Label Avoidance - The American Spectator | USA News and Politics
Label Avoidance
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WASHINGTON — Where else but in an American presidential campaign can a candidate declare with solemnity that “labels don’t matter” or, for that matter, with persuasiveness. When Senator Jean-Francois Kerry denies the significance of the “label” being applied to him, is he trying to pull a fast one on the poor credulous voter? Are he and his surrogates convincing when they insist that “labels” are nothing but pieces of trickery deployed by the hellish Republicans? Well, if labels do not matter, pay no attention to the label on that bottle over there, Senator, the label marked “poison,” or “dangerous to nursing mothers,” or “do not take when windsurfing.”

Of course, the label that the Massachusetts Braggart is objecting to is the label “liberal.” For some reason he considers it unfair when his opponent calls him a liberal, though the nonpartisan magazine, National Journal, catalogues him as a liberal, in fact the most liberal senator in Washington. Presumably the National Journal had merely savored the Boastful One’s twenty years in the Senate where he has been on the self-congratulatory liberal side of every issue. Moreover, does anyone doubt that when this long drink of water ambles onto a university campus or into a media newsroom — say the CBS newsroom — he boldly declares with timpani rumbling offstage: “Yes, I am a liberal. And proud of it, come hell or high Perrier”? Why is it that in presidential campaigns liberals, upon accepting the Democratic nomination, scurry from the label liberal? Actually, it is very disingenuous for them to object to “labels”?

Labels are one of the liberals’ favorite remedies. They demand labels on tobacco, ardent spirits, children’s toys — anything that offends their constituents and might assist in their election. I would not be surprised to hear that they had fashioned labels for basketballs (“Bounce With Care”) or condoms (“Keep Away From Needles and Other Sharp Objects,” “Do Not Use With Alcoholic Beverages,” or “May Cause Drowsiness”). Labels are the consumerists’ best friend, at least when prohibition is impossible.

Yet now out there on the campaign trail the Democrats’ cosmopolitan presidential candidate is objecting to “labels.” He and his surrogates insist that labels are meaningless. It is another admission by them that the words they use and the positions they take at election time are unserious. They, who pride themselves in their high intellectual commitment, actually seem to believe that they can persuade voters that the philosophical and political positions they have taken over the years should not matter to us when we vote. Well, what does matter, the senator’s windsurfing skills? George W. Bush’s cowboy boots?

In this campaign Senator Kerry has tried to reduce the issues to style and sophistries. Frankly his style is pompous and oafish, and his sophistries are unconvincing. His brand of economics leads to slow growth and probably high inflation. His brand of foreign policy leads to the United Nations where he admits he will take us for endless debates with corrupt foreign hucksters and dignitaries who hate America and its interests.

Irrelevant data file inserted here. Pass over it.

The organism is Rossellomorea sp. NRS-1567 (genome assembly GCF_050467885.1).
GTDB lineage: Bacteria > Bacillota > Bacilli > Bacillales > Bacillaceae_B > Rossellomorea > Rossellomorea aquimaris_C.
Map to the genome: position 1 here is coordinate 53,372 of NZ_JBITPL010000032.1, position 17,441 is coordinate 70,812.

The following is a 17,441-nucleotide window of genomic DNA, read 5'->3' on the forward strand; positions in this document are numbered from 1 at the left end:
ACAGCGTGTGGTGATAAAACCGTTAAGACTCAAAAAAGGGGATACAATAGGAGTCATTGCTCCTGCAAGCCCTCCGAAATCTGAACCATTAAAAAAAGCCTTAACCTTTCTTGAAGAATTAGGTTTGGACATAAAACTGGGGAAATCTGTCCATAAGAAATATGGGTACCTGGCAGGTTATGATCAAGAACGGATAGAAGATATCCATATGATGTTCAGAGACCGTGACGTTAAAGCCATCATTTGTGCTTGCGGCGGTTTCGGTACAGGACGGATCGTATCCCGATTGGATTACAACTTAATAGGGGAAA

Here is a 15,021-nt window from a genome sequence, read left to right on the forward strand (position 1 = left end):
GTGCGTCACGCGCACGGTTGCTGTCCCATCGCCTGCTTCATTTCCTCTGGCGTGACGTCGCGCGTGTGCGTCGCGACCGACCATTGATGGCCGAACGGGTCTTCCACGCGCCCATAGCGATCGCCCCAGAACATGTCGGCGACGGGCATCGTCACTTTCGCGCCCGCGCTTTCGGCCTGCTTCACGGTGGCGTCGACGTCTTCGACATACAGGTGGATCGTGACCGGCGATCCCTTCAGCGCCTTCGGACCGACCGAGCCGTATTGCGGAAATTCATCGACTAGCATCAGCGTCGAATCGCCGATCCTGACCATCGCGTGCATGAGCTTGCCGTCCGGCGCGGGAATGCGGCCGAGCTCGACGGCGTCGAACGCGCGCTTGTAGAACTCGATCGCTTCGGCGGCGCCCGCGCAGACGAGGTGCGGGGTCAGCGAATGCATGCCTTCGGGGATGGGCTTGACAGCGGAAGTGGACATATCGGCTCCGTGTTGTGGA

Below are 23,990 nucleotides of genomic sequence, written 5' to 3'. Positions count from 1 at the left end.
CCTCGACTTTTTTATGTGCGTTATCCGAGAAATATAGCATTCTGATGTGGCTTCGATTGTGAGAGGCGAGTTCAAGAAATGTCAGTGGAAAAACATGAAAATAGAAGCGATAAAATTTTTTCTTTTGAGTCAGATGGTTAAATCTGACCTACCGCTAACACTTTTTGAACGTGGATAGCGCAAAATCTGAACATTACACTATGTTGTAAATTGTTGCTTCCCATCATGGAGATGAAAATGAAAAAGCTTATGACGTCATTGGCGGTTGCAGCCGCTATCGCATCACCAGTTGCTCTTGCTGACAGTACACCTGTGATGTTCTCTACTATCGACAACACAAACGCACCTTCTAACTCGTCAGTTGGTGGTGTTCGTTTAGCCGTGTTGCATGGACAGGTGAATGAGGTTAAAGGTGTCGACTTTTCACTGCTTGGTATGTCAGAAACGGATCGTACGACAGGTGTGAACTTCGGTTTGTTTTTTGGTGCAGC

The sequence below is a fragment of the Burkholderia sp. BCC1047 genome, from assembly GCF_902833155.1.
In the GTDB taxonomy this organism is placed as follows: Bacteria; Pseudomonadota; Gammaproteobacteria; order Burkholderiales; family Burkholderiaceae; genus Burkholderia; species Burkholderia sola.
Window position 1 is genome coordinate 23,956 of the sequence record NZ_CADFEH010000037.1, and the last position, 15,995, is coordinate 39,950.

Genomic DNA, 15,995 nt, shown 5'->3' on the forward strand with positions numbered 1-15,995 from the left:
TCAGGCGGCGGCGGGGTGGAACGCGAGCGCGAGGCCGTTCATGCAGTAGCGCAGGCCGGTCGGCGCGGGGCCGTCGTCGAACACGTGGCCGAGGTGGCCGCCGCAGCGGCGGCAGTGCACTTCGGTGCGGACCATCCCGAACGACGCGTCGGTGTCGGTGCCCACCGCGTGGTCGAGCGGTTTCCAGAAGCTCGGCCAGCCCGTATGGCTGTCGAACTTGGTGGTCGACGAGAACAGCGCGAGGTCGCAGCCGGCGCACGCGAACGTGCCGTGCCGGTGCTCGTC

It has now been many decades during which liberals have believed that liberalism is the morally and intellectually superior position. Conservatives are in the liberals’ reckoning philistines, materialists, racists, and uncouth. Yet it has been at least three decades since a Democratic presidential nominee faced the nation and proclaimed himself a liberal. Does this mean that the Democratic candidates consider themselves morally and intellectually superior to the rest of the nation? I think it does.

In fact they think themselves so intellectually superior — and the rest of us so obtuse — that they believe they can conceal their many years of liberal politicking from the electorate. Like participants at a masked ball, they practice masked politics in presidential campaigns. Unfortunately the American people are serious about matters of national security and economic growth. Faced with a windsurfer, a spandex-clad cyclist, and a potential bungee jumper, I think they will choose a leader.

Someday soon, the Democrats are going to have to face up to the sham that is their kind of liberalism. They are right about one thing; it is unpopular across America.

R. Emmett Tyrrell, Jr.
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R. Emmett Tyrrell, Jr. is the founder and editor in chief ofThe American Spectator. He is the author of The Death of Liberalism, published by Thomas Nelson Inc. His previous books include the New York Times bestseller Boy Clinton: The Political Biography; The Impeachment of William Jefferson Clinton; The Liberal Crack-Up; The Conservative Crack-Up; Public Nuisances; The Future that Doesn’t Work: Social Democracy’s Failure in Britain; Madame Hillary: The Dark Road to the White House; The Clinton Crack-Up; and After the Hangover: The Conservatives’ Road to Recovery. He makes frequent appearances on national television and is a nationally syndicated columnist, whose articles have appeared in the Wall Street Journal, New York Times, Los Angeles Times, Baltimore Sun, Washington Times, National Review, Harper’s, Commentary, The (London) Spectator, Le Figaro (Paris), and elsewhere. He is also a contributing editor to the New York Sun.
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